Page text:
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Afro-Latinas stress the complexity of their roots

The first time DePaul junior, Ariana Collazo heard of an Afro-Latina individual in school was last year during her Afro Caribbean class when Haitian American novelist Edwidge Danticat came to speak to her class.  

“Listening to her story was really inspiring and I’ll never forget watching her,” said Collazo. 

Collazo said she felt connected to the author’s experience of being ostracized and the way classmates treated her differently growing up, coming from a Puerto Rican and African American background. 

Ariana Collazo in front of Lane Tech High School.
Photo courtesy by Ariana Collazo.

Collazo said she remembers being teased by elementary school kids when they found out that her mom was African American. “Of course, not speaking Spanish, they’d always be like ‘How are you a real Puerto Rican if you can’t even speak Spanish, and your mom is Black?” Collazo said. 

Although in the U.S 5 percent of the population identifies as Afro-Latino according to 2019 Pew Research, there are around 150 million Afro Latinos in Latin America’s 540 million total population according to a CRS Report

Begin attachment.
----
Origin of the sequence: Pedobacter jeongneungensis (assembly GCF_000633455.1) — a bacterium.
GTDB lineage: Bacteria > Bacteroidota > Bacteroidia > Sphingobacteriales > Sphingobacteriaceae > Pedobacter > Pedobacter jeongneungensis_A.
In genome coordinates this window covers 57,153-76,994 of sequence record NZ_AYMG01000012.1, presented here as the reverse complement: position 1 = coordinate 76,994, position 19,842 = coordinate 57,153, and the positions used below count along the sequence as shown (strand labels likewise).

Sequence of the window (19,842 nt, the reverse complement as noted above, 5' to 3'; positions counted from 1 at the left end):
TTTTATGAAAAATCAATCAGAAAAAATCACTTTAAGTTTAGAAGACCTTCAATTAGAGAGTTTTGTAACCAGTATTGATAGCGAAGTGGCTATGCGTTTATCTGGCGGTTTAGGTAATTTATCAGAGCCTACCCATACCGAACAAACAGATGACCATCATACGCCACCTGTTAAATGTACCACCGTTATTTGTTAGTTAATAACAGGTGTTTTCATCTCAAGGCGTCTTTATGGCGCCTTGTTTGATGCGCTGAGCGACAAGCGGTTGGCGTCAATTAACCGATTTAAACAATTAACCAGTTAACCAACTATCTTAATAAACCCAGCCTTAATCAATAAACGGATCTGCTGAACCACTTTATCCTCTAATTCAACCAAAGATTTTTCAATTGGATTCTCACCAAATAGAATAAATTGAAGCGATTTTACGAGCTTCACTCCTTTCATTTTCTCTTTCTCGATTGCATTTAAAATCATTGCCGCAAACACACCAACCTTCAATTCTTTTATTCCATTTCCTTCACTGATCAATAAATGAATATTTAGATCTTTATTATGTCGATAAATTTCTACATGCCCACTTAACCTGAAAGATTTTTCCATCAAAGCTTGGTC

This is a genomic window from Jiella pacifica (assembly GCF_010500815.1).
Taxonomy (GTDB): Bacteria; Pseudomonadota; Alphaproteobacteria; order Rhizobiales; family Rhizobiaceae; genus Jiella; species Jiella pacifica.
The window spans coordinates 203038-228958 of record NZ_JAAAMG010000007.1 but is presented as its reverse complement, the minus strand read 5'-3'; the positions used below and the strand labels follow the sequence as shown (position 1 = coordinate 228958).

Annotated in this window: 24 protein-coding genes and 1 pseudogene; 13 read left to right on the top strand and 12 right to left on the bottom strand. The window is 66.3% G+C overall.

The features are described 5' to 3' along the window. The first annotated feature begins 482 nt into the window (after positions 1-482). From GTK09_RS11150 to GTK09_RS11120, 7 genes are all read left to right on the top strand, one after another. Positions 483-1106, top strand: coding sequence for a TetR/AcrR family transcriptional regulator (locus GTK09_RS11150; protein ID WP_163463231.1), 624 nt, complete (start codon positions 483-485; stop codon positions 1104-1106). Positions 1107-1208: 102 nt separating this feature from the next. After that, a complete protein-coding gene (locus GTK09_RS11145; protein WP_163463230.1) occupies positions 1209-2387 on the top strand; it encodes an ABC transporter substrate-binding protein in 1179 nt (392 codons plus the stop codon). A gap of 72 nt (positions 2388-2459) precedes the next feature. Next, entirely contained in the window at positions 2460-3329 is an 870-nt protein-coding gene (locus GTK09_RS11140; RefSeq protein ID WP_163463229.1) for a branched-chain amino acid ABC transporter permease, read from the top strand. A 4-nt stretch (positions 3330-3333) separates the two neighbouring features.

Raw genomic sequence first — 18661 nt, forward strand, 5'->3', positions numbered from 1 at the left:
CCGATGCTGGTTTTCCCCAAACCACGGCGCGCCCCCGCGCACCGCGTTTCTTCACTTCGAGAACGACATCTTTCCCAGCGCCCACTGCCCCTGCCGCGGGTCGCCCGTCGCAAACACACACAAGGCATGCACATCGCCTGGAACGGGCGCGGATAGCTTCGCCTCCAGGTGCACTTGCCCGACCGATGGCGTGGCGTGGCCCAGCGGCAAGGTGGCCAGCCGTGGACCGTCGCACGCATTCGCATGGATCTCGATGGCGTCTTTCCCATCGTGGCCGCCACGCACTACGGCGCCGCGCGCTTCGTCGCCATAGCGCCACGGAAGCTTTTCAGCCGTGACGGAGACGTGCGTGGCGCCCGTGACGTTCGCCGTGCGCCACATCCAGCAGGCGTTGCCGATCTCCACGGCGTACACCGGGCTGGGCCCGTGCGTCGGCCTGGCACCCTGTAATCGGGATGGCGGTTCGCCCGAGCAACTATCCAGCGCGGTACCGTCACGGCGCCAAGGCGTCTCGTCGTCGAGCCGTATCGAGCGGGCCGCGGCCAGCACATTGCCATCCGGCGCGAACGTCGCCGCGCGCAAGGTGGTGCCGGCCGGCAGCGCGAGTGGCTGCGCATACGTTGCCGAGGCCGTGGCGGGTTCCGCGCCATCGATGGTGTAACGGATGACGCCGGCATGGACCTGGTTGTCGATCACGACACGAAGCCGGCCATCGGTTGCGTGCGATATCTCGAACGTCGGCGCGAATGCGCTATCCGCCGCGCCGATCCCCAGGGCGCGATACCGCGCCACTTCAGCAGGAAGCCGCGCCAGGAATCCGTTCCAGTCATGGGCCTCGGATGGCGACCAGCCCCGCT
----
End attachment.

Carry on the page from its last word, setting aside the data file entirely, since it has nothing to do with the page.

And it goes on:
The histories of Afro-Latinas have been largely erased from most educational discourses leaving individuals to learn about it on their own and deal with the repercussions of not seeing themselves represented. 

The invisibility of Afro-Latinos in popular discourse and media leads many young individuals to wrestle with the validity of their ethnic identity. 

Dr. Jacqueline Lazú associate dean and professor at Depaul said, “Not having your narratives centered in any historical tradition, cultural tradition, that you belong to makes you feel excluded. It makes you feel like you’re not worthy, it makes you feel like your experience and your history and who you are doesn’t matter.” 

The community also holds colorist ties causing Afro-Latinos to feel that they must favor their Latino instead of their Black roots in order to avoid prejudice, a common occurrence if they have a lighter complexion. 

Michelle Bueno Vasquez a Ph.D. candidate at Northwestern University studying political science and transnational Afro-Latino diaspora, said “For some people, that’s a difficult thing to reckon with, that you’re going to introduce that difference and expose yourself to racist harm, subconsciously some folks just don’t want to go there, they would rather not identify as Black.” 

According to a study by the State University of New York at Albany, Latinos who identify themselves as Black have lower-incomes, higher unemployment rates, higher poverty rates, less education, and fewer opportunities than those who identify themselves as “White” or “other”. 

Bueno Vasquez said the mobilization of Latino political organizations has encouraged many Afro-Latinos to identify themselves with Latinos instead of their Black roots in order to gain more funding from the government.